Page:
Issue No. 56 - Month/Month year
Leading change for sustainability
by Niki Vincent
We live in an age of remarkably complex challenges. Climate change is an obvious example, as it requires individual action, as well as the adaptation of business models, systems of production and power. Critically, it also calls for global collaboration.
What’s remarkable is that there is so much activity already underway within the Australian business community. This kind of change takes leadership – but not mainstream leadership, which applies standard approaches and conventional knowledge (the same kind of thinking that created the problems in the first place).
The issues of sustainability are tangled, complex, and involve multiple systems. Solving them requires new learning, creativity, innovation, new patterns of behaviour, and painful adjustments. Technical solutions – that is, applying knowledge that we already have (even if it is ‘state-of-the art’) - will only provide a partial solution and will not suffice in dealing with the issues in the long term.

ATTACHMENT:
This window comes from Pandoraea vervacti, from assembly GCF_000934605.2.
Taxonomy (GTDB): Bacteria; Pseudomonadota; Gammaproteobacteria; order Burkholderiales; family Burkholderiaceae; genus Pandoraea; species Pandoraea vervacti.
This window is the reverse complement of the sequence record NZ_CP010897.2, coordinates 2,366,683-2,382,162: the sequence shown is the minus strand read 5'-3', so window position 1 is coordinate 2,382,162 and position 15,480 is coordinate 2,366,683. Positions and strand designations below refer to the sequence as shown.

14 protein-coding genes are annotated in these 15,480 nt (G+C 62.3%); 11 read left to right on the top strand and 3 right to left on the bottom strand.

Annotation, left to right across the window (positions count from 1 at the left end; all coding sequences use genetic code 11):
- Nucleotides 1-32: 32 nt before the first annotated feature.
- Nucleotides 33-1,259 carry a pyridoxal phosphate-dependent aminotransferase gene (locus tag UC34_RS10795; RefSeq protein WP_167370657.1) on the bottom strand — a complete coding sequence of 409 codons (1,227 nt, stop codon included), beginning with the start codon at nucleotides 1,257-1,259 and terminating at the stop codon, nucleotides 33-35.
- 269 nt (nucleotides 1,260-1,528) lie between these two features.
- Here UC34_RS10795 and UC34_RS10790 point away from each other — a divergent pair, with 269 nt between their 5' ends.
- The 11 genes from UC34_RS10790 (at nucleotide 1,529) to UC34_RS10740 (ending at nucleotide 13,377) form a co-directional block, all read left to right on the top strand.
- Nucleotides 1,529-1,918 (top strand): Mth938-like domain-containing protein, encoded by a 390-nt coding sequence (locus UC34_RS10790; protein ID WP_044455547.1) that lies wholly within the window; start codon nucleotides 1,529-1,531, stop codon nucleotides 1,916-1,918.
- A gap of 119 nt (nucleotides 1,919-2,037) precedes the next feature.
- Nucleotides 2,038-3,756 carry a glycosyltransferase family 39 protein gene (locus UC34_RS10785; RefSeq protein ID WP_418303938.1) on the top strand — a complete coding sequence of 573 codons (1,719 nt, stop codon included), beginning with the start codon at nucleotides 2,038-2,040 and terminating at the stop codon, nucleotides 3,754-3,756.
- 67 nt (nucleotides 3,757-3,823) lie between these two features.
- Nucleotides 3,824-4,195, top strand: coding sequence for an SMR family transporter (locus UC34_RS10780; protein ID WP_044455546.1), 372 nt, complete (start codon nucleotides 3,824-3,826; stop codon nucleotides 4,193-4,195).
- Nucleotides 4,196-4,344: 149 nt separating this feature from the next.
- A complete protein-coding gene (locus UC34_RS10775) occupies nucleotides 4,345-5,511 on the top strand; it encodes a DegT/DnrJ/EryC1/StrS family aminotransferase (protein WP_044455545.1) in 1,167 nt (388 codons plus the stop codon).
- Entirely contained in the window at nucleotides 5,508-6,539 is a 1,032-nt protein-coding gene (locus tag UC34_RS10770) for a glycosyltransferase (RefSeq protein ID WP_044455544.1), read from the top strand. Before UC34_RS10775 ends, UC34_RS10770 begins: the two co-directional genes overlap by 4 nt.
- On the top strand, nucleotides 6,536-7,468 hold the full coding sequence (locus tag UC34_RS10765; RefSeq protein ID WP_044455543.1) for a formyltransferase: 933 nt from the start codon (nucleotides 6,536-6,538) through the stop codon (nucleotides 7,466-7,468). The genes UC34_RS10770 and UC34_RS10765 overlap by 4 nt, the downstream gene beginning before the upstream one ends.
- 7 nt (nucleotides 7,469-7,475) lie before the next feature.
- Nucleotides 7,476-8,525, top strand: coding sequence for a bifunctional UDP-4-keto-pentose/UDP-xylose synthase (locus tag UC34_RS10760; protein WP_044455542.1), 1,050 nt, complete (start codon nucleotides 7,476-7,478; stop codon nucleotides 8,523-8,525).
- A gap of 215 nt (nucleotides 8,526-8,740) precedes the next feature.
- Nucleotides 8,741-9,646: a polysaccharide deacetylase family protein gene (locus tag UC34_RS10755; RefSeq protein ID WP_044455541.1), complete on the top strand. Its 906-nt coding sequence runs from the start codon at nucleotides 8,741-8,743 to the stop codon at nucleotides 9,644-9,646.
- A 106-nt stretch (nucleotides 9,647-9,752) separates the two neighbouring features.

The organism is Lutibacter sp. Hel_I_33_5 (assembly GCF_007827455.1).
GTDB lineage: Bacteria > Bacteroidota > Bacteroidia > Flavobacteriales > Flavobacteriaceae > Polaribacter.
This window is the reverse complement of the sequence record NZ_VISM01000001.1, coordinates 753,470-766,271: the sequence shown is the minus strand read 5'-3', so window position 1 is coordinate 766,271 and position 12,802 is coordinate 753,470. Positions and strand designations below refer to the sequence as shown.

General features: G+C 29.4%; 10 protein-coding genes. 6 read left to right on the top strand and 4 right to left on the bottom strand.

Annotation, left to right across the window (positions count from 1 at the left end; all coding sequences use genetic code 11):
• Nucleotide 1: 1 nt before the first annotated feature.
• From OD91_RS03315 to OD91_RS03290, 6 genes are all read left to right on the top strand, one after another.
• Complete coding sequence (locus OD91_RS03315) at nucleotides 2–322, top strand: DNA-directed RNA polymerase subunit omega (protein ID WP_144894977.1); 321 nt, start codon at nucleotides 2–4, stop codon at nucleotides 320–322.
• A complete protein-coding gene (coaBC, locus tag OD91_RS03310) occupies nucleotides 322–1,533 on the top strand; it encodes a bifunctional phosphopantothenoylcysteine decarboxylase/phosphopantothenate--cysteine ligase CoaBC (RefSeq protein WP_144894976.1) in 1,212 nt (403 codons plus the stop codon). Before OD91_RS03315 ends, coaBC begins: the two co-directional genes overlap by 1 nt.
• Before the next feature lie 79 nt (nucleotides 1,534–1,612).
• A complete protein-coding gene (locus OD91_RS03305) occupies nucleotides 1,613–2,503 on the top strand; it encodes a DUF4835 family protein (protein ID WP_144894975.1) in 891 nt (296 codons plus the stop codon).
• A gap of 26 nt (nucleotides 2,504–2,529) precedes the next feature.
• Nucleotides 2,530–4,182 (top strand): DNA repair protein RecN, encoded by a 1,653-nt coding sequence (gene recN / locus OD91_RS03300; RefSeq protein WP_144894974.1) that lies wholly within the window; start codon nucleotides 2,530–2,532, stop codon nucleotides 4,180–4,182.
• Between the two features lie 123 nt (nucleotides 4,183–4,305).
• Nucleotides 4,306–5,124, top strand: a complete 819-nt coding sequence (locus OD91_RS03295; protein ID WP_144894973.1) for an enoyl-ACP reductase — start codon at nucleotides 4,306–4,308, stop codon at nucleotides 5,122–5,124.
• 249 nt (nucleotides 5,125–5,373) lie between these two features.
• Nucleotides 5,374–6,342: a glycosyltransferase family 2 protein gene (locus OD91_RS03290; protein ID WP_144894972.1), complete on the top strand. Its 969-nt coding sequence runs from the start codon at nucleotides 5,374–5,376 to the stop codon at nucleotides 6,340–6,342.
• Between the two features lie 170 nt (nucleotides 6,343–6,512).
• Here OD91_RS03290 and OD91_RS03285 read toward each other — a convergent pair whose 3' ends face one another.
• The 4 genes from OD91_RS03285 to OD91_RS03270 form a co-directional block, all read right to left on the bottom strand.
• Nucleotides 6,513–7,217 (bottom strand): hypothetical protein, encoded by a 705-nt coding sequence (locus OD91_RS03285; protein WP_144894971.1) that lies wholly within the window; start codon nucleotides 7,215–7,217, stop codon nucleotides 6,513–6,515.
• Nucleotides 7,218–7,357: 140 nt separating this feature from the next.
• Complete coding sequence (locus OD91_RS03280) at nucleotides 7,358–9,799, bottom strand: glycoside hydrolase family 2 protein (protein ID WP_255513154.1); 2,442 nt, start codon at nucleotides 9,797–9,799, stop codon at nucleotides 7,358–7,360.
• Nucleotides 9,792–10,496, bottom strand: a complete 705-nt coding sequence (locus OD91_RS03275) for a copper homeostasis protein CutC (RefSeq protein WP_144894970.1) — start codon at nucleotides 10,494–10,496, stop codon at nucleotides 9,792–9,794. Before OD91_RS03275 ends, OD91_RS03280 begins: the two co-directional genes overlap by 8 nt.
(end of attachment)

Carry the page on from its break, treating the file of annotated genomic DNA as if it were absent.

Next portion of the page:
So, what is the role of leadership? I subscribe to the view of Harvard Professor Ron Heifetz and his colleague Professor Marty Linsky, that leadership is an activity – the function of which is to mobilise people (or groups of people) to address their toughest problems. However, most people tend to equate leadership with a person in a position of formal authority – the CEO, the boss, the president, the captain, etc - and when things get tough, we tend to look to these authorities for the answers.
Unfortunately, if leadership is about mobilising people to address their toughest problems then this creates a paradox because solving our toughest problems will generally require significant and ofte...